#94 Copyright Reform

First – thanks for all the birthday wishes!

Now down to business – here in Canada our copyright laws related to photography are well out of sync compared to most of the rest of the developed world.

You see, by default in Canada, a customer automatically receives copyright of your commissioned photo work once they provide payment. Unless it is specifically written otherwise you lose control over your work once the customer pays. As a photographer, copyright is the most valuable asset we have.

In most of the rest of the developed world the photographer, by default, retains their copyright unless otherwise stated.

It’s a small but important distinction. Currently if someone hires you to take a photo you have NO rights to those pictures once they pay unless it is clearly agreed you, the creator, retain copyright of the work. This means:

  • you CANNOT show any family portraits you took in your portfolio (online or paper) without permission.
  • you CANNOT re-license imagery (ie earn money) from a magazine assignment down the road – all your work is pinned to that one small sale.
  • you have no rights to your commissioned creative produce.

“So?! The photos belong to the client – they paid for them? Right?” Other creative producers in the world – musicians, writers, illustrators – retain their copyright by default. Without copyright there is little incentive to remain in business. Without incentive there will be fewer talented photographers and less available working photographers.

There are many myths around copyright and photography in Canada:

  • Usage: copyright and usage are separate entities – the photographer can retain copyright while offering the client ample usage of the photos.
  • Privacy: copyright does not mean a photographer can use photos of a person without permission. Model releases are often needed to show photos of people.

Currently, copyright reform is underway in Canada: CAPIC recently trumpeted:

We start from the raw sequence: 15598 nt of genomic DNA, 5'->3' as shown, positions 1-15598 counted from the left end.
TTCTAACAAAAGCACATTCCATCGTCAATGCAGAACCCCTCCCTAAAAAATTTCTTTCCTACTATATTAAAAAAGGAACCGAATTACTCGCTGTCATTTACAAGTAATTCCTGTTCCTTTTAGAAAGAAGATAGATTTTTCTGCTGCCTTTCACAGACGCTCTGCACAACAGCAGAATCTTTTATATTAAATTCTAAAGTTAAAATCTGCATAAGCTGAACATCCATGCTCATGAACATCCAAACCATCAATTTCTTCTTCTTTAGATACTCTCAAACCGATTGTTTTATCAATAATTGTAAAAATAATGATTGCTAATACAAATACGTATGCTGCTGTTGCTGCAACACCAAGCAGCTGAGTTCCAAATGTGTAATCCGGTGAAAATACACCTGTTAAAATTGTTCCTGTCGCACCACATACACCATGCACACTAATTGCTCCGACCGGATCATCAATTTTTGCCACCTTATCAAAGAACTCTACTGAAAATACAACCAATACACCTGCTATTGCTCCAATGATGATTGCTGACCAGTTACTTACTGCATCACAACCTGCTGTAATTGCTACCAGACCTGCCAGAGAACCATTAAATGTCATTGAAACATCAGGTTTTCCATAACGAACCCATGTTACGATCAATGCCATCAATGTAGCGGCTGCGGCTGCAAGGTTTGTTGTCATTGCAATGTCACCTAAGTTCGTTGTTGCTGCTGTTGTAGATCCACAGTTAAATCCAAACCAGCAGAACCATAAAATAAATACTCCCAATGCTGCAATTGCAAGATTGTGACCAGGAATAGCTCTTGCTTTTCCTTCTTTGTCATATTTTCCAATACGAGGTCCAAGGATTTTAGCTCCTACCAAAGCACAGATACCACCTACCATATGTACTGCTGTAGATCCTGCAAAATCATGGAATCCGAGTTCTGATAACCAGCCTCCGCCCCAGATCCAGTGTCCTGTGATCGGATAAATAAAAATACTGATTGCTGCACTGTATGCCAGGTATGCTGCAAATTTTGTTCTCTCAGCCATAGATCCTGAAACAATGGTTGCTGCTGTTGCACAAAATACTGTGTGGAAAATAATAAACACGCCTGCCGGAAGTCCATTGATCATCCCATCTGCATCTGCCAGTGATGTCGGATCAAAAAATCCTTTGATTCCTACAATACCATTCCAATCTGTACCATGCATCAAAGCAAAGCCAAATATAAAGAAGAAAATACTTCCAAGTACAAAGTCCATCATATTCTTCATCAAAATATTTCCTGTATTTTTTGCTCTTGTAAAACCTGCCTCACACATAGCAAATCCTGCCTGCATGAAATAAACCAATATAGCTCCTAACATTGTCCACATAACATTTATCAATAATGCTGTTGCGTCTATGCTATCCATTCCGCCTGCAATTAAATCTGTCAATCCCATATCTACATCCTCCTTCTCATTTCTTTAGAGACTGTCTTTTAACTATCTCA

COPYRIGHT REFORMS MOVE FORWARD!

Toronto, June 12, 2008 – Andre Cornellier, CAPIC Copyright Chair, reports from Ottawa that the Government of Canada included photographers in Bill C-61, An Act to amend the Copyright Act, which had its first reading in the House of Commons today.

For over 12 years CAPIC and PPOC (Professional Photographers of Canada) have worked together as the Canadian Photographers Coalition to have Section 13(2) of the Copyright Act removed. This section treated photographers differently from all other Canadian creators when photographers produced commissioned work (assignments) for third parties.

In Bill C-61, introduced today, Section 13(2) is repealed. CAPIC is pleased that the Government of Canada has listened to our concerns and introduced the appropriate legislation to deal with those concerns.

What Happens Next?

The Bill will have a Second Reading and then be referred to Committee. After hearing from interested parties, the Committee will report back to Parliament with recommendations for the wording of the final Bill. If the Bill passes Third Reading it will be forwarded to the Senate where the same procedure will be repeated. Upon approval by the Senate the Bill is signed by the Governor General and proclaimed.

That’s good news for photographers – but it’s not complete yet…

For more copyright info check CAPIC’s copyright page.

That’s a heavy topic. But, please, learn about your specific copyright laws. They’re important!

Harry

2 thoughts on “#94 Copyright Reform

  1. Pingback: photographyVoter.com

  2. I think we need Photography Copyright reform but not as part of this Bill C-61. I cannot support a bill that may protect my work but robs Canadians of a fair and proper Copyright law. Photographic rights should be a BIll on its own. Until it does happen photographers do need to make sure they word all contracts and agreements so they retain their copyrights. Bill C-61 is just an awful piece of legislation it may do what should have been done along time ago pertaining to Photographer Rights but the rest of it is so bad I could not and would not get anyone to back it. A Bill that is specifically about Photographers rights would pass easier and not be tied into this very controversial Bill.

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